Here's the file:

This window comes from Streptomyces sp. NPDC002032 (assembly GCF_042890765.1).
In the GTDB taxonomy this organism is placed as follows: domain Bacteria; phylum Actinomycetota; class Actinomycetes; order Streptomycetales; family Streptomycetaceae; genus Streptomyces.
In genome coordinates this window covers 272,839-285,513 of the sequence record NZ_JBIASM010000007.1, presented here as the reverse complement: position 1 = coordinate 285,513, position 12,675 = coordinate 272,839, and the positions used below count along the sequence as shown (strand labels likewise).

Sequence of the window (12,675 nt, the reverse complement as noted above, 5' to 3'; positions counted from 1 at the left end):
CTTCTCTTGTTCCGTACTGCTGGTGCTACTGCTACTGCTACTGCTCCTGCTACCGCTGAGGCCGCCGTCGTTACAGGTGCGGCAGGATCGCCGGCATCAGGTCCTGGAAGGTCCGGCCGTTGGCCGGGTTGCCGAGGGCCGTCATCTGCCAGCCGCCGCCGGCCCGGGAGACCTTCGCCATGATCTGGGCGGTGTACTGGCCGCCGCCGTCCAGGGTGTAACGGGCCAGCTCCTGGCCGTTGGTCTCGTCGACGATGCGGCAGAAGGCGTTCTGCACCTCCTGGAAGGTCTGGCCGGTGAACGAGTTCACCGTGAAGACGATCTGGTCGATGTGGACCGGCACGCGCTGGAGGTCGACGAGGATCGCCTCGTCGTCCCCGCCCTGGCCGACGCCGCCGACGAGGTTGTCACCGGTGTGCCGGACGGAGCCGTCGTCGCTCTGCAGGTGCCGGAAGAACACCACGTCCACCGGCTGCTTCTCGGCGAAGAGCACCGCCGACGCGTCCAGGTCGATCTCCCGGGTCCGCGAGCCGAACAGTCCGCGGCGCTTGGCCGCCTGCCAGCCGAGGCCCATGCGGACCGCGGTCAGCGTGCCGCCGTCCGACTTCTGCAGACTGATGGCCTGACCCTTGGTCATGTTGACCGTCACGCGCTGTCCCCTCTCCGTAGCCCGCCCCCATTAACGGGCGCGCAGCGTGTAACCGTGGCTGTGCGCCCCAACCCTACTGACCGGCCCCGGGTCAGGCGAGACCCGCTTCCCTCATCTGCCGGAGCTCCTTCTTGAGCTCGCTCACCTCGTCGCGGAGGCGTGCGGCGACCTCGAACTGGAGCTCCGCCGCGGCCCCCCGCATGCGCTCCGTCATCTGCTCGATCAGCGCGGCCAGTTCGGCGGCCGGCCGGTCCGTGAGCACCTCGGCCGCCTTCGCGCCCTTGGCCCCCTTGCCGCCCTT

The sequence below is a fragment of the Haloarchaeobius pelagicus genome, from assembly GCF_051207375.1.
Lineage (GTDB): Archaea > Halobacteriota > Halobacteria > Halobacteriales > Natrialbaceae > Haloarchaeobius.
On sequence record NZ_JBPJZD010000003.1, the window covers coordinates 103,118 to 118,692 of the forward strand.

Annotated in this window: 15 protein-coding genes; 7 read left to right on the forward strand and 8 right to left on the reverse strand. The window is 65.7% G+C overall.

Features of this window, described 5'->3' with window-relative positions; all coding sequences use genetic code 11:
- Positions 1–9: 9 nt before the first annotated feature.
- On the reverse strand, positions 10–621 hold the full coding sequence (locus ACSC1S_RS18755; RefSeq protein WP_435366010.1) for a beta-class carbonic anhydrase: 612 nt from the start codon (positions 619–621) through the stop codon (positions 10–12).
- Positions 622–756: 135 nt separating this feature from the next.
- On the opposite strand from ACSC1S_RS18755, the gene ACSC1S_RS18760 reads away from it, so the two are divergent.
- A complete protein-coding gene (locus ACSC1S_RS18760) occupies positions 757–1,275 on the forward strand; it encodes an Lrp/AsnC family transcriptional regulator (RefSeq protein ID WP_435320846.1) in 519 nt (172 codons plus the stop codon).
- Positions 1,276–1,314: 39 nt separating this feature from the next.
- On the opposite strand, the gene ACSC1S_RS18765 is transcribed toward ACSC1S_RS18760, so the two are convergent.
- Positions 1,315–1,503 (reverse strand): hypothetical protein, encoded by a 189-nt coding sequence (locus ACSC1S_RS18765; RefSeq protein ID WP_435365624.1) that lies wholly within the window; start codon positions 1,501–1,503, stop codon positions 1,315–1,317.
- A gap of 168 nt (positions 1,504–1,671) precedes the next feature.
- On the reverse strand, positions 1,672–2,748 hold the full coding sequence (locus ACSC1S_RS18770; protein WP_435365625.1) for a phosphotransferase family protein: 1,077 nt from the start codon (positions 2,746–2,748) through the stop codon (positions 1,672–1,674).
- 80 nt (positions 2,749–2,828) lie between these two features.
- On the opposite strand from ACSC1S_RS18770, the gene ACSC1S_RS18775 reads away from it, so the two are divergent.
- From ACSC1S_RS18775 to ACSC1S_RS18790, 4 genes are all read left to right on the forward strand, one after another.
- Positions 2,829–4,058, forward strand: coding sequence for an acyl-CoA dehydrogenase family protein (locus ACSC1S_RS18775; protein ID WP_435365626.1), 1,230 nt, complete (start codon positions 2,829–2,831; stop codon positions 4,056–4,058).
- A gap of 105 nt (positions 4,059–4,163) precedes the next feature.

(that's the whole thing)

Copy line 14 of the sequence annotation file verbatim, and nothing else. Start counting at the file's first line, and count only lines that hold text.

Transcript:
- On the opposite strand from ACSC1S_RS18755, the gene ACSC1S_RS18760 reads away from it, so the two are divergent.